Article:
4. Your team lives from one crisis to the next crisis.  Management is freaking out regularly.  Flailing, weeping, wailing, and gnashing of teeth.  What could this possibly have to do with Agile, you ask? Quite a lot: it's an indication that your Agile process has completely broken down or your stakeholders are not playing the game.  If Agile were working properly, why would Management need to freak out?  They'd have a predictable set of deliverables for each iteration and each release.  They'd have a good idea of the team's velocity.  They'd have a decent idea of when things would be "done".  They'd be seeing progress in the form of demos regularly.  If they're completely disengaged and not participating, you're going to need a heart-to-heart.  If they are flailing because your team has given them timelines, and they just don't like what you had to say, then you have a trust issue between your stakeholders and your team, and again, you need to have a heart-to-heart.  If Agile is new to your organization, you need to set expectations accordingly, and make sure everyone understands how the game is played.  Remember, though, out of crisis can arise opportunity: if you can hold your team together and execute cleanly, you can demonstrate how Agile can provide the predictability and response to change that has your reporting chain in an uproar.

3. Your team has more than 6-8 developers.  Agile performs best with small teams who can meet regularly and communicate easily.  If your product is really a product of products, consider breaking teams apart along product boundaries.  You may be tempted to break teams apart across some other boundaries, but try not to do that.  Remember, you're trying to satisfy a product owner; the key word is "product."  How can you do end-to-end iterative development if you've aligned "vertically" instead of "horizontally."  Give it some thought, because there's a decent amount of overhead in bootstrapping a new team.  Reflect on the values of Agile, and form your teams in such a way that you can satisfy the various roles most effectively and play the game by the rules.  

2. Chickens are being pigs.  Pigs are being chickens.  Or to put it another way, someone is regularly stepping outside the boundaries of their role in your meetings.  This could be a product owner trying to change the rules of your Scrum, a Scrum Master trying to influence the implementation of your code, a developer trying to inject a feature into the product that wasn't requested, etc.  It can also take the form of "Some Guy" trying to do anything at all in your meetings.  When this happens it is the responsibility of the Scrum Master to call it out, explain why it isn't allowed, and remind everyone what their roles are. If you're playing soccer out on a pitch, you can't have a handful of players decide they want to play rugby, nor can you have your goalie decide he wants to play forward.  For the game to work, the players must first agree to the rules, and then play by those rules.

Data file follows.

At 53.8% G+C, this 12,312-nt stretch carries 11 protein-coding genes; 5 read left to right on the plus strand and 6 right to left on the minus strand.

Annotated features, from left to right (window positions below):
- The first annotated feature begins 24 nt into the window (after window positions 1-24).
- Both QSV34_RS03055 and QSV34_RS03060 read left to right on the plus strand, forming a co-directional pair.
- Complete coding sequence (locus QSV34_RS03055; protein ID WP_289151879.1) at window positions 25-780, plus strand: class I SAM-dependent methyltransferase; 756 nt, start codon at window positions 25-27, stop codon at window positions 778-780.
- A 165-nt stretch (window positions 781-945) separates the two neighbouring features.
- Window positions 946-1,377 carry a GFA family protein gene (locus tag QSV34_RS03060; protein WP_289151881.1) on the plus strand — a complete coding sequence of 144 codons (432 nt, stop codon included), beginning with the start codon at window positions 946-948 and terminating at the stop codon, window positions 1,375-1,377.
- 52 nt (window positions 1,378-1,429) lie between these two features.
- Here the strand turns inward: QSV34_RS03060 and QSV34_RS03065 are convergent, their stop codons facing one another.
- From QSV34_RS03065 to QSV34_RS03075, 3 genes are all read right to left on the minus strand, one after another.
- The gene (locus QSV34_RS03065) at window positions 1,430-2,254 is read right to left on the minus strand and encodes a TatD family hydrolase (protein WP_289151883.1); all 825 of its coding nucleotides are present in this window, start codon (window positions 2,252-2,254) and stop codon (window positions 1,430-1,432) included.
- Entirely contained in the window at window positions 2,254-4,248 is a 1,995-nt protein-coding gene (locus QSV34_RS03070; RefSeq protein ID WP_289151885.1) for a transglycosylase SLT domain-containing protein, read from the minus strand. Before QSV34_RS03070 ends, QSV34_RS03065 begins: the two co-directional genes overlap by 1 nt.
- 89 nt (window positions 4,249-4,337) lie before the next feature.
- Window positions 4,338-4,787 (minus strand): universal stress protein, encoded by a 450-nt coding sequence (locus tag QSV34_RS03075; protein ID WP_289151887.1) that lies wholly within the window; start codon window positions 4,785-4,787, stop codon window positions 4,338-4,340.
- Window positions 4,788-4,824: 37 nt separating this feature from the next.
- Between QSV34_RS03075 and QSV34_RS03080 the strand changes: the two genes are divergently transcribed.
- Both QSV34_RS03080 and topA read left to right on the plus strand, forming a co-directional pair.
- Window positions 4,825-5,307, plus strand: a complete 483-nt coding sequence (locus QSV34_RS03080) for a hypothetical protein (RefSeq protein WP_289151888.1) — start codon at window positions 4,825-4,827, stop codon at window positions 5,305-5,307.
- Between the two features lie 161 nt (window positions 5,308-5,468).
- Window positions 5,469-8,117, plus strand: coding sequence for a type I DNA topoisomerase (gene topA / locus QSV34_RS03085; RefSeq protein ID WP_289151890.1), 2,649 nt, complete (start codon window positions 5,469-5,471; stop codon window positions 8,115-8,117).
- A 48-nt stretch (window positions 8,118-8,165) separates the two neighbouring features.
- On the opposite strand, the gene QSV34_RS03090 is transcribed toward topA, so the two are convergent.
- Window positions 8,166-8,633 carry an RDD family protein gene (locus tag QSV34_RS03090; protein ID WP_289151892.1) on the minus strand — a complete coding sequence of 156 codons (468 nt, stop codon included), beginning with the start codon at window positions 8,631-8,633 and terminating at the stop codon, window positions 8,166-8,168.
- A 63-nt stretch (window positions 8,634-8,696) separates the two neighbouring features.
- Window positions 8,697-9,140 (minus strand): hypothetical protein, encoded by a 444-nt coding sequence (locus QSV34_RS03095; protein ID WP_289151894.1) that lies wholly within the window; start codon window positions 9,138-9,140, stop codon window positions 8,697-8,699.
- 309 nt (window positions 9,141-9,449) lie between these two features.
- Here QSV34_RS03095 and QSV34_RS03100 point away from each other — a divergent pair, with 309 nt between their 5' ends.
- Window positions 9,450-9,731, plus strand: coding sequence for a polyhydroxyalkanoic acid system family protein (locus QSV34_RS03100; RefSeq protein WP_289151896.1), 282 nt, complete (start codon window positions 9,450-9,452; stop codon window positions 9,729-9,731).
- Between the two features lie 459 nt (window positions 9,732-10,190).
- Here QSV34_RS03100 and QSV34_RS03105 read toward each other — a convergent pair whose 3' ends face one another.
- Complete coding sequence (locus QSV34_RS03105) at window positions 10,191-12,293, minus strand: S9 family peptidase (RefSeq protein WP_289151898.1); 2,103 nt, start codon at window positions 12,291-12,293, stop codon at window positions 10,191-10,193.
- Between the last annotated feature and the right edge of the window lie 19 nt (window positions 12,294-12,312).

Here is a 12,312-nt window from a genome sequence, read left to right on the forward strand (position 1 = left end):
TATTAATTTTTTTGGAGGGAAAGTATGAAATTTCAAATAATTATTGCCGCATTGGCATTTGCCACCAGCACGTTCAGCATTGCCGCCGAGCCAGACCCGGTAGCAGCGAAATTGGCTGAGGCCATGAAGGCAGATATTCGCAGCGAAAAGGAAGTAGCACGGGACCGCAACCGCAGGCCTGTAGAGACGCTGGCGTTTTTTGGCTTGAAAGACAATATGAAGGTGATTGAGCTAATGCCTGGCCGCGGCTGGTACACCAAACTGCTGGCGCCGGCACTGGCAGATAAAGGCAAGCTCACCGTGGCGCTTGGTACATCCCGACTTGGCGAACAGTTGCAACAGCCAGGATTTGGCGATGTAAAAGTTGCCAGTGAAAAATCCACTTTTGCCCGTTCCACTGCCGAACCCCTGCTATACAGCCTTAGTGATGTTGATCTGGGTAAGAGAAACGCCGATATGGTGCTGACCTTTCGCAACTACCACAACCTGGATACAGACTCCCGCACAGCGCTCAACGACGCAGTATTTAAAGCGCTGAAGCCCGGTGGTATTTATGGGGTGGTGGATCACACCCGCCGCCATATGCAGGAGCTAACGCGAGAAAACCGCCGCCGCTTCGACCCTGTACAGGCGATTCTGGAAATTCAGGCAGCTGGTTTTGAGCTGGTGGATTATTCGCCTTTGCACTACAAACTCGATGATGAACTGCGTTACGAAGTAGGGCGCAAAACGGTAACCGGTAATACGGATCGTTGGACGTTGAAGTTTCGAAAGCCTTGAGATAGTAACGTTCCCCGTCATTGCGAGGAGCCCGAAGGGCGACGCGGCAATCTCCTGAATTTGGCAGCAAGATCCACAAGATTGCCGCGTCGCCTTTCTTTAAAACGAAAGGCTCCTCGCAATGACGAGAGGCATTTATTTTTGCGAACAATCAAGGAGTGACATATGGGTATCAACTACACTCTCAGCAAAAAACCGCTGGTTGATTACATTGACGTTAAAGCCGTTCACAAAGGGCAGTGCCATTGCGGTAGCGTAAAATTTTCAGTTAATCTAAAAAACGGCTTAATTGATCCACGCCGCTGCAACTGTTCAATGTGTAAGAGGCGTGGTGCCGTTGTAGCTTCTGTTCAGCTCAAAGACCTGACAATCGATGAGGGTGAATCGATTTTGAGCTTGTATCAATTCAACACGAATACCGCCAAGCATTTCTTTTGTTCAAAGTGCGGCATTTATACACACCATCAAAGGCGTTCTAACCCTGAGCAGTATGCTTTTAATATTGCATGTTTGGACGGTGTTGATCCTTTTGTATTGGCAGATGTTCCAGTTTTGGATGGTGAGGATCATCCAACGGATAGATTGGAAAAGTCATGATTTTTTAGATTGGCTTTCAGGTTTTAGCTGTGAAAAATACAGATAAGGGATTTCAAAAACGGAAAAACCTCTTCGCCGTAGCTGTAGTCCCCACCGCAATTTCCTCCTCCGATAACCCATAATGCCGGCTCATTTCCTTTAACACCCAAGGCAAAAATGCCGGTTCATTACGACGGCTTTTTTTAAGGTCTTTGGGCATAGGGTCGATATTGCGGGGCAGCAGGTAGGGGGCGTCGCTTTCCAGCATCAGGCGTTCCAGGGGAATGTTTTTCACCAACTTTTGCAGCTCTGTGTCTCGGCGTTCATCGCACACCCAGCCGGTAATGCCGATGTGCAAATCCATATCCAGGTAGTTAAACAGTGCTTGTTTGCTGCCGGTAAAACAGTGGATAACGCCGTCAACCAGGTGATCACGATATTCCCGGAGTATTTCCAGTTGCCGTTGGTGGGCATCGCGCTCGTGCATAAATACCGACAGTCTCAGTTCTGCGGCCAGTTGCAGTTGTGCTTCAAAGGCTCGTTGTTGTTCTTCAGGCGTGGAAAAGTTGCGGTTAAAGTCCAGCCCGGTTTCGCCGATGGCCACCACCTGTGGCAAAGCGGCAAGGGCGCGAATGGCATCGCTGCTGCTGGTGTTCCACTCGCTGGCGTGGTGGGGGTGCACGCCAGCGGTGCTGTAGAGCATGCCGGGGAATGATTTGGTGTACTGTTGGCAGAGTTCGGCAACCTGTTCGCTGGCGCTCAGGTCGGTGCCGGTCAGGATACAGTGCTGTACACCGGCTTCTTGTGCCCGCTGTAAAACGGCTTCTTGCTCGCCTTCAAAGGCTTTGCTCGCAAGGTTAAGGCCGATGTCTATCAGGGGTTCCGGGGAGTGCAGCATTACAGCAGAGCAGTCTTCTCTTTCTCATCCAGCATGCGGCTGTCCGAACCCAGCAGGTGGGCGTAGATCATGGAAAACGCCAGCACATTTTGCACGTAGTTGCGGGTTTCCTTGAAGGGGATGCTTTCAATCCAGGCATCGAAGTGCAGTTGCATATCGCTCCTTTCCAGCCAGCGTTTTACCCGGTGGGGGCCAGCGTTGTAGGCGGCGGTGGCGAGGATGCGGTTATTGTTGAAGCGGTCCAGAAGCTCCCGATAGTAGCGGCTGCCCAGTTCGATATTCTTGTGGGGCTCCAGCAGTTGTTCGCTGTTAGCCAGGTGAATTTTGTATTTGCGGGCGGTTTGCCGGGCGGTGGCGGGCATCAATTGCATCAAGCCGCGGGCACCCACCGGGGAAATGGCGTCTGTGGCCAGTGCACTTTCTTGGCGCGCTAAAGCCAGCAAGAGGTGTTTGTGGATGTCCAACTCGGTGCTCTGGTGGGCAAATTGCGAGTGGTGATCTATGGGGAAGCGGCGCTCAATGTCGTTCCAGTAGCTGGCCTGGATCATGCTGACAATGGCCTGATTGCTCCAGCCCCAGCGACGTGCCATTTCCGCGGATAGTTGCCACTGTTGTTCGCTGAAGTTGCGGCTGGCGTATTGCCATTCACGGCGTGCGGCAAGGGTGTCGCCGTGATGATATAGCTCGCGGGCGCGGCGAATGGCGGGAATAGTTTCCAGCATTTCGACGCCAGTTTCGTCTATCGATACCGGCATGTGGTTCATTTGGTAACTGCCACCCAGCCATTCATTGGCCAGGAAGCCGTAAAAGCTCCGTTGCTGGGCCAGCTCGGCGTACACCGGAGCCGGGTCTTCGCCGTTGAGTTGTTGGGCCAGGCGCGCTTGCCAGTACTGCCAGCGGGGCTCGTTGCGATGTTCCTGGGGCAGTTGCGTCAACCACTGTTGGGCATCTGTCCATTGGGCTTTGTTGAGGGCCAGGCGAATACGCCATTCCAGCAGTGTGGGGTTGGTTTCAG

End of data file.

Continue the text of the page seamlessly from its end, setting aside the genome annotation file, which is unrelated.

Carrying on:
1. The rules of your game keep changing, and nobody asked your team.  Someone from outside the team is issuing edicts to the team and expecting them to be obeyed.  Agile teams should be self-organizing, with the aid of the Scrum Master as a servant-leader.  It's a negotiation within the team to set things like meeting times, iteration length, and consulting with the Product Owner, to set things like the number of iterations to a release, release dates, demo agendas, etc.  If someone from outside the team is issuing directives (like "Some Guy"), they are cheating.  This, sadly, is an organizational problem and often an indicator of a lack of trust of or lack of respect for the team.  It's a tough nut to crack to figure out why this lack of trust or lack of respect persists, and even more difficult to remedy the problem.

I seriously hope I'm done this time, and that anything else I think of will be a straightforward repetition of one of my previous articles:

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This page is an archive of entries from February 2014 listed from newest to oldest.